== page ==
Q: What motivated you to write Inclusion and the Power of the Individual in the Teachings of the Lubavitcher Rebbe? What impact to do you want it to have?
Rabbi Sollish: I hope that the book inspires people to be more inclusive in every area of life. The reality is that we need to do more with regards to disability inclusion. Certainly, there’s already a lot that’s being done. But there’s so much more that each of us can do in our own lives and spheres of influence. The book presents a Jewish, spiritual approach and attitude to inclusion that directly drives how we set up synagogues, schools, and communities. I hope that this book can be a catalyst to continue the conversation and deepen our efforts to be more inclusive of all.
I was approached by Kehot Publication Society and the Ruderman Chabad Inclusion Initiative to write a book on the Lubavitcher Rebbe’s perspective on disability inclusion. And I felt that this is a profoundly important subject to write about. The reality is that we all are in some way touched by disability, and the notion of having a Jewish and spiritual framework for inclusion is, I think, profoundly important.
Q: How would you summarize the Lubavitcher Rebbe’s approach to inclusion?
Rabbi Sollish: The Rebbe had a very unique approach to inclusion. First of all, the Rebbe was well ahead of his time. The Rebbe was speaking about disability inclusion at a time when exclusion was the norm. And his approach was that inclusion should not be considered an act of extra kindness, but rather something that’s natural and perfectly intuitive. The Rebbe’s starting point was that everyone belongs. Therefore, there’s no reason to be exclusive. The question to the Rebbe wasn’t, “Why be inclusive?” It was, “Why be exclusive?” That’s a radical shift. And that’s reflected in countless talks and conversations and letters from the Rebbe on the topic — all based on classic and spiritual Jewish wisdom. Inclusion ought to be perfectly obvious, natural, and intuitive to us.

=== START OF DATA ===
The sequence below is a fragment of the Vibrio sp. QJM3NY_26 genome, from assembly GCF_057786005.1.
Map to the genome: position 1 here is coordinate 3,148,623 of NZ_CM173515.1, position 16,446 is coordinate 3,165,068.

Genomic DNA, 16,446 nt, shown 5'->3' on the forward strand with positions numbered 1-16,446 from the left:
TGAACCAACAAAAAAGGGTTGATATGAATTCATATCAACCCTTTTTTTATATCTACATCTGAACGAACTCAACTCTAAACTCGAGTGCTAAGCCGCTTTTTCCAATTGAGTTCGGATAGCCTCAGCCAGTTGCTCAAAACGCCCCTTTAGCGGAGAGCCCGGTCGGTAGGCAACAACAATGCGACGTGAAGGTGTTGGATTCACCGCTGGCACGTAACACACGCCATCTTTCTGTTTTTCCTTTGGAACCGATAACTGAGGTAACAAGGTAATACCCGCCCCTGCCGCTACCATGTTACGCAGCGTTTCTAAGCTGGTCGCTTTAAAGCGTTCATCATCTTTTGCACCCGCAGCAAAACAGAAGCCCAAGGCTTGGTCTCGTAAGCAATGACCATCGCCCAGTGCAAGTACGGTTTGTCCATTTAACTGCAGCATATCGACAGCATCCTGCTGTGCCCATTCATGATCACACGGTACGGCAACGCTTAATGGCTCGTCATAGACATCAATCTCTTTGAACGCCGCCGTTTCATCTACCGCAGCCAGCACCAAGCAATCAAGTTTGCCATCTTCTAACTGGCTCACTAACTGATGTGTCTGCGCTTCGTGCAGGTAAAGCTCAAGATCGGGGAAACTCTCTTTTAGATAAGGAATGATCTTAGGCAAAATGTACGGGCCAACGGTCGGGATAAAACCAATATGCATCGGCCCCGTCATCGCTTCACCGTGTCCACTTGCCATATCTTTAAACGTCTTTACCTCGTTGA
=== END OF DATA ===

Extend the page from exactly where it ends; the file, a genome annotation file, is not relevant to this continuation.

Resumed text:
Q: What did you discover while researching and writing the book that surprised you the most?
Rabbi Sollish: I think what surprised me the most was the Rebbe’s response to Dr. Robert Wilkes, a leading psychologist and social worker at Coney Island Hospital. Dr. Wilkes asked the Rebbe in 1979 for guidance as to what is the best type of setting to care for individuals with intellectual disabilities. And the Rebbe essentially responded that the question is based on a faulty premise. When we’re talking about human beings, individuals, there’s no such thing as a “best,” one-size-fits-all answer. There is no such thing as a “best” camp or a “best” school — it all depends on the child. The same is true with people with intellectual disabilities. The “best” care setting depends on the individual and their particular needs. To me, this is a powerful and nuanced response. The Rebbe was teaching that we can’t lump people with disabilities together as a group. We need to recognize that each individual is exactly that — an individual — and seek to discover what is in their particular best interest.